As the value of copper, steel, scrap iron and other metals has risen over the past several years, so too has the number of cases involving scrap-metal theft. This, in turn, has led legislators in states such as Michigan, Minnesota and Ohio to pass measures that aim to crack down on scrap-metal thieves. More »



December 2014

Q. What guidelines and regulations exist regarding human donor milk for infants whose mothers cannot provide breast milk?
Breast milk contains important nutrients, immune-system antibodies and growth factors that all contribute to a baby’s health, particularly babies who are vulnerable because they are premature or underweight. But a number of circumstances — including maternal illness, death, surgery, use of drugs or medications, and certain chronic conditions — can prevent a mother from being able to breastfeed. One potential alternative for some babies, then, is the use of human donor milk. Indiana, Iowa, Michigan and Ohio are among the states with nonprofit human-milk banks that have been certified by the Human Milk Banking Association of North America. More »


November 2014

Q. How are states and localities regulating ride-sharing services?
In just a few short years, the presence of ride-sharing companies such as Uber, Lyft and Sidecar has spread to more than 60 metropolitan areas across the country — 15 of which are in the Midwest. A few states, none in the Midwest, have recently decided to regulate these ride-sharing companies. More »


October 2014

Q. What policies are states adopting to encourage people to seek assistance during drug and alcohol overdoses?
In the United States, 113 people die each day from a drug overdose, the leading cause of injury death. Among people age 25 to 64, drug overdoses kill more people than do motor vehicle accidents, the U.S. Centers for Disease Control and Prevention reports. Between 2010 and 2012, federal data show, deaths from heroin overdoses doubled. Partly in response, state policymakers have looked for new ways to help prevent these tragic incidents. One idea has been to create new immunity laws: protecting a person who seeks medical attention for someone believed to be in danger of overdosing. More »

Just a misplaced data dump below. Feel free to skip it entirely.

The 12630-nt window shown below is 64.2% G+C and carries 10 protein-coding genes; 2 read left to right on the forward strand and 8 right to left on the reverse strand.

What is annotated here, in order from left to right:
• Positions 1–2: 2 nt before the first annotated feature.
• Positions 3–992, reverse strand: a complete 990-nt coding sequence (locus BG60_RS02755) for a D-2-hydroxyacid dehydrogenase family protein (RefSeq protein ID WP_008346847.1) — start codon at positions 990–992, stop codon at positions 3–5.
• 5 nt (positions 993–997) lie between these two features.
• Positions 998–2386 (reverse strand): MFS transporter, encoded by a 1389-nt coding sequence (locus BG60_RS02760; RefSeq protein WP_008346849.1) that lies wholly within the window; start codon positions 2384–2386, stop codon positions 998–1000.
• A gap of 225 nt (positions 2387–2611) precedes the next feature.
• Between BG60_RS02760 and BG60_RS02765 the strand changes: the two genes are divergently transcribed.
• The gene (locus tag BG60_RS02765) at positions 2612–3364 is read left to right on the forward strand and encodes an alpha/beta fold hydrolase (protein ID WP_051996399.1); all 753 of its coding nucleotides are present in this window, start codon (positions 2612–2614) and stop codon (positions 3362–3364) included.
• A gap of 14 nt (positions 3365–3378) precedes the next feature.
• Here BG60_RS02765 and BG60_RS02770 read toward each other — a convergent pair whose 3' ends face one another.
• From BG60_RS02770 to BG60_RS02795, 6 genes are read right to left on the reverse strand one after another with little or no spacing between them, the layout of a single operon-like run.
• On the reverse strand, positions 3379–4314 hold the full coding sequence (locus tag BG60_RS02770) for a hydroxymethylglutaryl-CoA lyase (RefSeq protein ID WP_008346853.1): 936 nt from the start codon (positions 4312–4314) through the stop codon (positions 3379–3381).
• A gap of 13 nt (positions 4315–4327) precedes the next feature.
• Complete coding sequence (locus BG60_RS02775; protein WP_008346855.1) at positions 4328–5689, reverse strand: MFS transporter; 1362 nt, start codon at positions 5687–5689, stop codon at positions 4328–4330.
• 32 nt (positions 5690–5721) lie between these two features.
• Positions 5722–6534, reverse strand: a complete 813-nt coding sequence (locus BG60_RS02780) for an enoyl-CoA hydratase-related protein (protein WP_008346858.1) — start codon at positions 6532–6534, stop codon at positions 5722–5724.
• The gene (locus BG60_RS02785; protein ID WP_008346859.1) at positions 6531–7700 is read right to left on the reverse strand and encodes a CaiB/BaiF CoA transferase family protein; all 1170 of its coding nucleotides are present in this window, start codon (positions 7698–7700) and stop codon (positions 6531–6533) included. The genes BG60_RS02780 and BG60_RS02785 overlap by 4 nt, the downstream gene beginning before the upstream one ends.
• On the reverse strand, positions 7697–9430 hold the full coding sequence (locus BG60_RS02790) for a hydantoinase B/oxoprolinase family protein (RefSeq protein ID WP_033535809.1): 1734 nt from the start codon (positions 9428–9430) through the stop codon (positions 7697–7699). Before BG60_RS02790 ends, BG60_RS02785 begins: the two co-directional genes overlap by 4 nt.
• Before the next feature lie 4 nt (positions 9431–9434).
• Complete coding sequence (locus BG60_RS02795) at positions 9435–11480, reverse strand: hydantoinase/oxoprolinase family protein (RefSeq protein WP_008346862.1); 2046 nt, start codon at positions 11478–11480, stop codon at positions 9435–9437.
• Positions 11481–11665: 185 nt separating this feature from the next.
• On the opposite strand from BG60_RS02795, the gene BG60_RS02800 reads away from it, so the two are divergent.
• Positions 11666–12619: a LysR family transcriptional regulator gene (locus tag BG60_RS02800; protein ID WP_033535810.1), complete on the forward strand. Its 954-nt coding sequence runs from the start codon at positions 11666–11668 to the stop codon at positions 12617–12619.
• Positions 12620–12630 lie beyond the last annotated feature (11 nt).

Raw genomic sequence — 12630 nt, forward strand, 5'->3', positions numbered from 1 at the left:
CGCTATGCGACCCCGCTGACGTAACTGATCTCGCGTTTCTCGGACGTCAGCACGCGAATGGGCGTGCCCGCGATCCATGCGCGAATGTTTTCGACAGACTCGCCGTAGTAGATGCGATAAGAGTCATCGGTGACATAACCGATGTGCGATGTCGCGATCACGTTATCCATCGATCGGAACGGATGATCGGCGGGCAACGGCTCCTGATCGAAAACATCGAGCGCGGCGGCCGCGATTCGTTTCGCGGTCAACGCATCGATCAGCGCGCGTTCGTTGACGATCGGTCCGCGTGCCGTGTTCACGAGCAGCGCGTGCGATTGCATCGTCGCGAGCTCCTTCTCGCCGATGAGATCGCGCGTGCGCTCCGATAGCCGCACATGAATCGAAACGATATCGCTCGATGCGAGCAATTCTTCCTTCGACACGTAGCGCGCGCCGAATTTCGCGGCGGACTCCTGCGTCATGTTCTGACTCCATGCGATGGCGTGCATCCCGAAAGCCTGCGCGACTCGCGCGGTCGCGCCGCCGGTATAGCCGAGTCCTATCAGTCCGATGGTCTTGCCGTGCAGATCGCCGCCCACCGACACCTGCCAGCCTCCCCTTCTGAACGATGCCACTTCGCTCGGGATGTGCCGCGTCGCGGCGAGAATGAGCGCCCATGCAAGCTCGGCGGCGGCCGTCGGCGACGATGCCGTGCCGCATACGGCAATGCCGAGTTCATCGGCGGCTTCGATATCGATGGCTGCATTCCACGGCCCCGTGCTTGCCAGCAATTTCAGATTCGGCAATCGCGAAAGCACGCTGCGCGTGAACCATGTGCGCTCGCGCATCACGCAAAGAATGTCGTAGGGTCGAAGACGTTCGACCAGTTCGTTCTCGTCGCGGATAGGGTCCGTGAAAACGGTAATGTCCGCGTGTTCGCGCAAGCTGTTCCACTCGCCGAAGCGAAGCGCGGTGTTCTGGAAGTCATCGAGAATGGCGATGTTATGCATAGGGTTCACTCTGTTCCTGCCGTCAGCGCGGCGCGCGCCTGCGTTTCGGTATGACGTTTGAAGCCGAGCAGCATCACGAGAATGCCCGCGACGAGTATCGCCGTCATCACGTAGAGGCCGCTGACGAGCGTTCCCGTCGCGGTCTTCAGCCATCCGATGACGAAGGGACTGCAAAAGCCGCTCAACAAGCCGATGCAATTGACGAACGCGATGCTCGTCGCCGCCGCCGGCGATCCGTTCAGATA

September 2014

Q. What states in the Midwest have toll roads and how much revenue is collected from them?
Illinois, Indiana, Kansas and Ohio have toll roads on part of their interstate highway systems, and a fifth Midwestern state, Minnesota, now offers express toll lanes to motorists who use some of the highly traveled interstates in the Twin Cities area. More »


July/August 2014

Q. How do states in the Midwest tax and regulate the sale of alcoholic beverages?
Most states in the region have a private license system for the sale of alcoholic beverages. Private enterprises, including liquor and grocery stores, apply for a license to sell alcohol. The licenses are granted at the discretion of the licensing authority in the state. Three states in the region — Iowa, Michigan and Ohio — are called control states. None of these states operates retail liquor stores, but they do control the sale of distilled spirits at the wholesale level. More »


June 2014

Q. What laws or licensing requirements do states have in place to ensure new teachers are prepared to be effective in the classroom?
From the standards they set for becoming a teacher to how they oversee the programs that train the future education workforce, state policymakers can play an important role in teacher preparation. And strengthening that oversight role has been the focus of measures passed in several states — including Indiana and Wisconsin — in recent years. More »


May 2014

Q. How many states have banned the use of handheld cellphones while driving?
As of mid-April, 12 U.S. states had general statutory bans on drivers’ use of handheld cellphones, including Illinois in the Midwest, according to the Governors Highway Safety Association. More »


April 2014

Q. What laws have states passed regarding sports-related concussion prevention and treatment?
In the span of just two years (during the 2011 and 2012 legislative sessions), every Midwestern state adopted laws to better protect young people from concussion-related injuries. These so-called “return-to-play” laws had three key components. More »


March 2014

Q. Which Midwestern states have authorized the creation of local land banks via legislation?
High foreclosure and vacancy rates are not only symptomatic of economic problems; they contribute to them and are linked with increases in crime and declines in home values and local property tax revenue.
In response, some states — including Indiana, Kansas, Michigan, Nebraska and Ohio in the Midwest — have instituted local land banks: public entities that acquire and manage tax-foreclosed properties. More »


February 2014

Q. Can states require a photo ID on the electronic benefit transfer (EBT) cards used by individuals who receive food stamps?